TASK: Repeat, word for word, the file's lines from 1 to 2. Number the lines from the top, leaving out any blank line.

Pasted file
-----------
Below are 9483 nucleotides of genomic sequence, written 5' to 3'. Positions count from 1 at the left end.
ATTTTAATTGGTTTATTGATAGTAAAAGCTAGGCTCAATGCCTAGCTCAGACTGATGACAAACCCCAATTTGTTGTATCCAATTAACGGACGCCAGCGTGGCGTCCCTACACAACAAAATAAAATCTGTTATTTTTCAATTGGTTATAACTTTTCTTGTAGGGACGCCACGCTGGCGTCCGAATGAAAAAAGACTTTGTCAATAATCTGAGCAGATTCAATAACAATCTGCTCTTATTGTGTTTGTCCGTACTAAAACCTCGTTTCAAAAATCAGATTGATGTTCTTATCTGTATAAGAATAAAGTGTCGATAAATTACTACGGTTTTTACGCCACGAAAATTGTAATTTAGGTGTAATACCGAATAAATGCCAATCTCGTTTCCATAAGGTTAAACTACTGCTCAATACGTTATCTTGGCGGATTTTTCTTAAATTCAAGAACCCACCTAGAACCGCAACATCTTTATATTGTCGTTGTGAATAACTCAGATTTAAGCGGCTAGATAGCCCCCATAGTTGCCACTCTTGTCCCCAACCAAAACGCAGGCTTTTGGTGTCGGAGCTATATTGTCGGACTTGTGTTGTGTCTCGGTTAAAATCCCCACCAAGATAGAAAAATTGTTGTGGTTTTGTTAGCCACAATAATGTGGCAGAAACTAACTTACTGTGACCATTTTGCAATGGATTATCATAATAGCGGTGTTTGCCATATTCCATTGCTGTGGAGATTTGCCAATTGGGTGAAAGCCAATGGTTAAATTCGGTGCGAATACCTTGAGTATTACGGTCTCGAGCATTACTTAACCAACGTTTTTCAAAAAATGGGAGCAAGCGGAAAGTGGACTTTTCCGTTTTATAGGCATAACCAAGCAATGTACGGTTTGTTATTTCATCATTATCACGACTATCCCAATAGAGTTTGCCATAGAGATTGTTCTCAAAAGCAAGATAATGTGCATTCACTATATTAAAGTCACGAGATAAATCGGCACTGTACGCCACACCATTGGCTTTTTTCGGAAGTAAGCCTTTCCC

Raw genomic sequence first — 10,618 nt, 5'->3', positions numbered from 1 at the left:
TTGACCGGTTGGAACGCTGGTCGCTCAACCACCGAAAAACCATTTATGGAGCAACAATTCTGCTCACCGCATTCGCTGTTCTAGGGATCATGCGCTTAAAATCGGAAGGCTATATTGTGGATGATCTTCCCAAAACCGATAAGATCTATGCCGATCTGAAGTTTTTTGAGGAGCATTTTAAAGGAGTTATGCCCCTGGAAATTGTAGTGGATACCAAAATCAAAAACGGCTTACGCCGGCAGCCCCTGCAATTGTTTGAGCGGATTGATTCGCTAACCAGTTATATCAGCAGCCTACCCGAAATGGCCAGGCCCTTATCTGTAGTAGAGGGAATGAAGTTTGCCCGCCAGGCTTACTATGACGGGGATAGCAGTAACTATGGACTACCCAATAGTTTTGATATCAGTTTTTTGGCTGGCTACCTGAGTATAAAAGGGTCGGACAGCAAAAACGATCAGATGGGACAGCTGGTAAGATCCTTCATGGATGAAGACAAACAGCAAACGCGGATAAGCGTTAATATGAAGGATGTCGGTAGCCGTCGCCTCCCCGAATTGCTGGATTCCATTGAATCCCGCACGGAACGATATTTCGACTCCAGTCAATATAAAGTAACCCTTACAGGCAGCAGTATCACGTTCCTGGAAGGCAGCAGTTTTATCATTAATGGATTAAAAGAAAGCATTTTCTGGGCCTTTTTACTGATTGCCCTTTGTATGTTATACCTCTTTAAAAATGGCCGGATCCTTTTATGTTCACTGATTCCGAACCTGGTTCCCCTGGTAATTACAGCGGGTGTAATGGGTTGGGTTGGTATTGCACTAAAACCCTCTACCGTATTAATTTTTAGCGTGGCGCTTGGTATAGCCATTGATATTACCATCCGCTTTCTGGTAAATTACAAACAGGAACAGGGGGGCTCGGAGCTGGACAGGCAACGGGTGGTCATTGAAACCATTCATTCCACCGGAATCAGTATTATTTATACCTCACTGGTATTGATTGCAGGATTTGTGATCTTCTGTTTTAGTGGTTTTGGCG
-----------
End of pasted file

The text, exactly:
Below are 9483 nucleotides of genomic sequence, written 5' to 3'. Positions count from 1 at the left end.
ATTTTAATTGGTTTATTGATAGTAAAAGCTAGGCTCAATGCCTAGCTCAGACTGATGACAAACCCCAATTTGTTGTATCCAATTAACGGACGCCAGCGTGGCGTCCCTACACAACAAAATAAAATCTGTTATTTTTCAATTGGTTATAACTTTTCTTGTAGGGACGCCACGCTGGCGTCCGAATGAAAAAAGACTTTGTCAATAATCTGAGCAGATTCAATAACAATCTGCTCTTATTGTGTTTGTCCGTACTAAAACCTCGTTTCAAAAATCAGATTGATGTTCTTATCTGTATAAGAATAAAGTGTCGATAAATTACTACGGTTTTTACGCCACGAAAATTGTAATTTAGGTGTAATACCGAATAAATGCCAATCTCGTTTCCATAAGGTTAAACTACTGCTCAATACGTTATCTTGGCGGATTTTTCTTAAATTCAAGAACCCACCTAGAACCGCAACATCTTTATATTGTCGTTGTGAATAACTCAGATTTAAGCGGCTAGATAGCCCCCATAGTTGCCACTCTTGTCCCCAACCAAAACGCAGGCTTTTGGTGTCGGAGCTATATTGTCGGACTTGTGTTGTGTCTCGGTTAAAATCCCCACCAAGATAGAAAAATTGTTGTGGTTTTGTTAGCCACAATAATGTGGCAGAAACTAACTTACTGTGACCATTTTGCAATGGATTATCATAATAGCGGTGTTTGCCATATTCCATTGCTGTGGAGATTTGCCAATTGGGTGAAAGCCAATGGTTAAATTCGGTGCGAATACCTTGAGTATTACGGTCTCGAGCATTACTTAACCAACGTTTTTCAAAAAATGGGAGCAAGCGGAAAGTGGACTTTTCCGTTTTATAGGCATAACCAAGCAATGTACGGTTTGTTATTTCATCATTATCACGACTATCCCAATAGAGTTTGCCATAGAGATTGTTCTCAAAAGCAAGATAATGTGCATTCACTATATTAAAGTCACGAGATAAATCGGCACTGTACGCCACACCATTGGCTTTTTTCGGAAGTAAGCCTTTCCC